The brilliant psychopath played by Michael C. Hall on the Showtime series is so different from the one in Jeff Lindsay's novels that the author sometimes forgets he invented him

By Keith Staskiewicz
October 28, 2011 at 04:00 AM EDT

Dexter is living a double life, and we’re not just talking about his secret hobby of meticulous murder. Author Jeff Lindsay first gave birth to the character in 2004’s Darkly Dreaming Dexter and has been writing his bloody exploits ever since, even as the popular Showtime series it spawned started drifting away from the source material. The show is now in its sixth season, while Lindsay’s latest novel — the appropriately titled Double Dexter — has just hit stores, and the two worlds of Dexter are as far apart as ever.

”I basically look at them as two entirely different entities,” says Lindsay. ”I love the show, but I turn on the TV and I watch it like I’m watching House. My name comes up at the beginning of the show and it’s like, ‘Oh, that’s right!”’ Many of the differences are purely narrative: Characters who are alive in the books are dead on the show, and vice versa. But there’s also a fundamental difference in Dexter, whose literary iteration tends to be crueler and darker than his TV counterpart (Michael C. Hall). ”One of the demands that TV seems to feel is to make people more cuddly, and that’s perfectly understandable,” says Lindsay, who has his Dexter kill his victims much more painfully and mercilessly. ”But the fact of the matter is, from the research I’ve seen, a psychopath can’t change. It’s a physical difference in the brain. You’re born that way, you die that way.”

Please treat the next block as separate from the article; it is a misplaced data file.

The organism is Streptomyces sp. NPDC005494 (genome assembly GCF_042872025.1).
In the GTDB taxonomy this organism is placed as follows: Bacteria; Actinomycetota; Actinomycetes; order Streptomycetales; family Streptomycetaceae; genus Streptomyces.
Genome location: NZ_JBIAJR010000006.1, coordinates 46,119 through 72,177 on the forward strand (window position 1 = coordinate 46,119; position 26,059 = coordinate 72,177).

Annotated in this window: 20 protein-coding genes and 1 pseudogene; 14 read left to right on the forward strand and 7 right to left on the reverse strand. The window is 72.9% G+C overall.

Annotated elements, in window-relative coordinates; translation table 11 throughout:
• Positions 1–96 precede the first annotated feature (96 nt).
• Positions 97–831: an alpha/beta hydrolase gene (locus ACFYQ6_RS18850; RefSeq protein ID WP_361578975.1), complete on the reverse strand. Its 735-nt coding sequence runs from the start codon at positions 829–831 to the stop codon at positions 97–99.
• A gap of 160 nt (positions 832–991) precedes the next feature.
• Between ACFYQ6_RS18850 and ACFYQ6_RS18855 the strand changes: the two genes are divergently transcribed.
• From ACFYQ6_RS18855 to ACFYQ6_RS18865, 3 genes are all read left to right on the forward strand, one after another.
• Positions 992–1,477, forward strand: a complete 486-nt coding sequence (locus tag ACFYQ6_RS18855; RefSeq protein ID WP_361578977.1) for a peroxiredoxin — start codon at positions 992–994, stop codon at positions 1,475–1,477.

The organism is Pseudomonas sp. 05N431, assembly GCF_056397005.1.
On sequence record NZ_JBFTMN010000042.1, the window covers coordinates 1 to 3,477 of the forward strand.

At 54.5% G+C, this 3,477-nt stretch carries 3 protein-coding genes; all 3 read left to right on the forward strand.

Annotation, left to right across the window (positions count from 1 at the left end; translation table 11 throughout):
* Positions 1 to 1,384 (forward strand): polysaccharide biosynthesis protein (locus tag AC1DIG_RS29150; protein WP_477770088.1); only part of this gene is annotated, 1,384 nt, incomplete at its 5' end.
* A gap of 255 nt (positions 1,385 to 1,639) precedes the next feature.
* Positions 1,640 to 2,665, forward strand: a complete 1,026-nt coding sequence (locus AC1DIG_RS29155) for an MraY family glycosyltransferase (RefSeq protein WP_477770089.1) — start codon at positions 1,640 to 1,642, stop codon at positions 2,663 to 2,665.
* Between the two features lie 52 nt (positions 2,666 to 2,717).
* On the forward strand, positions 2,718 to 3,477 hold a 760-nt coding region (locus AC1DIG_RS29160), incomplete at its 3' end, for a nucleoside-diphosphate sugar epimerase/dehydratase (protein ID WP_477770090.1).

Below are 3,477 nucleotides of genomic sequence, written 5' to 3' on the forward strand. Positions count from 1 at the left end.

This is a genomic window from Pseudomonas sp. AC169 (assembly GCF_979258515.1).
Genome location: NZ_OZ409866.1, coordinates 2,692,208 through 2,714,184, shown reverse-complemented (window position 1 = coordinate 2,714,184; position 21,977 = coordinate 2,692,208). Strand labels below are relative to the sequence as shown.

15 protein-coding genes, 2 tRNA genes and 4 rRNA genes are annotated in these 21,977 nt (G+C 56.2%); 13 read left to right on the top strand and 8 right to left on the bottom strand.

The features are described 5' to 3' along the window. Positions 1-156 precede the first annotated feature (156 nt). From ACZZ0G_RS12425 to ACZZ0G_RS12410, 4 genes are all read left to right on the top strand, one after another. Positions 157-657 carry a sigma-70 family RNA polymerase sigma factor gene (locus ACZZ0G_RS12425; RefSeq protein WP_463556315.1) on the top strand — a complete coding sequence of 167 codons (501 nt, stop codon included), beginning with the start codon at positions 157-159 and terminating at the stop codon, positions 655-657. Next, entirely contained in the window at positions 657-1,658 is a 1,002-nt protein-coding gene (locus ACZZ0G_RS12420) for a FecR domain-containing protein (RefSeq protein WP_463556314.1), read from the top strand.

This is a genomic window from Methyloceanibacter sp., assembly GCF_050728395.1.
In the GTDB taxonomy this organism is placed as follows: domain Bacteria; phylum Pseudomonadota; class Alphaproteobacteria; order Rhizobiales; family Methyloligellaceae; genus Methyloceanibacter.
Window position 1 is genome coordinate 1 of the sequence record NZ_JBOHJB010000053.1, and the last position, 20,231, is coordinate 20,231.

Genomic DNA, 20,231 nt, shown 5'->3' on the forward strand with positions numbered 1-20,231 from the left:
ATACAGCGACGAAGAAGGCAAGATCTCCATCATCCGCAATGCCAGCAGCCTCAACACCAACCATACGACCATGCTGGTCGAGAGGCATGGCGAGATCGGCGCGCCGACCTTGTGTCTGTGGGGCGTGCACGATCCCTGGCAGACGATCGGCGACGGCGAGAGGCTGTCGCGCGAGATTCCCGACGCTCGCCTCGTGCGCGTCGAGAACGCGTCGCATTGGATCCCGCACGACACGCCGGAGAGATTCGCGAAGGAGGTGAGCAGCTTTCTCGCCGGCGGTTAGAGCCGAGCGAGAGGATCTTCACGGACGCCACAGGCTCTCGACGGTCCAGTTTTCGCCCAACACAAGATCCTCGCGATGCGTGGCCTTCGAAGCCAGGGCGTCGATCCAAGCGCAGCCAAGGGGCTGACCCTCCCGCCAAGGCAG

Despite the contrasts, though, the two worlds do bleed into each other occasionally. For example, the birth of book Dexter’s baby, Lily Anne, coincided with that of TV Dexter’s Harrison. And when TV Dexter’s wife, Rita, was killed off in the fourth-season finale, Lindsay caught some of the blowback. ”The next year, everywhere I went people were yelling at me, ‘What did you kill her for?!?”’ he remembers. ”And I say, ‘It wasn’t me! My Rita is still alive!”’